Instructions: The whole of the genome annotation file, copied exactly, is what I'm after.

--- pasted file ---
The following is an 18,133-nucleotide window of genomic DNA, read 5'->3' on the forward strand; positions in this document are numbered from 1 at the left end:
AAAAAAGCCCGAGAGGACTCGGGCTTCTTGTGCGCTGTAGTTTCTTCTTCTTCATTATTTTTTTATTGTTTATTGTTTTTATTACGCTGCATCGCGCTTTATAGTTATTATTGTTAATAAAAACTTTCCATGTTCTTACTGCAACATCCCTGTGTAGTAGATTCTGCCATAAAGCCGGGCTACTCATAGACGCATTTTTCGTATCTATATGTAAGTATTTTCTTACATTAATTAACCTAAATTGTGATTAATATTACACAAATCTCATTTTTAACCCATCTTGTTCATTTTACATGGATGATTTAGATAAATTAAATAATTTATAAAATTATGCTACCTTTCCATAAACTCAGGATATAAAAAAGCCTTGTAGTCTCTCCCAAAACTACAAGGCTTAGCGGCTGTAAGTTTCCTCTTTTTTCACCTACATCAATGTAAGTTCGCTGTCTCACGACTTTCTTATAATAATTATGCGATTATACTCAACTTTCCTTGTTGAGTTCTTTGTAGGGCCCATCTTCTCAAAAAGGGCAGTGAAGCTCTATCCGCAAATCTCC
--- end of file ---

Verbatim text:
The following is an 18,133-nucleotide window of genomic DNA, read 5'->3' on the forward strand; positions in this document are numbered from 1 at the left end:
AAAAAAGCCCGAGAGGACTCGGGCTTCTTGTGCGCTGTAGTTTCTTCTTCTTCATTATTTTTTTATTGTTTATTGTTTTTATTACGCTGCATCGCGCTTTATAGTTATTATTGTTAATAAAAACTTTCCATGTTCTTACTGCAACATCCCTGTGTAGTAGATTCTGCCATAAAGCCGGGCTACTCATAGACGCATTTTTCGTATCTATATGTAAGTATTTTCTTACATTAATTAACCTAAATTGTGATTAATATTACACAAATCTCATTTTTAACCCATCTTGTTCATTTTACATGGATGATTTAGATAAATTAAATAATTTATAAAATTATGCTACCTTTCCATAAACTCAGGATATAAAAAAGCCTTGTAGTCTCTCCCAAAACTACAAGGCTTAGCGGCTGTAAGTTTCCTCTTTTTTCACCTACATCAATGTAAGTTCGCTGTCTCACGACTTTCTTATAATAATTATGCGATTATACTCAACTTTCCTTGTTGAGTTCTTTGTAGGGCCCATCTTCTCAAAAAGGGCAGTGAAGCTCTATCCGCAAATCTCC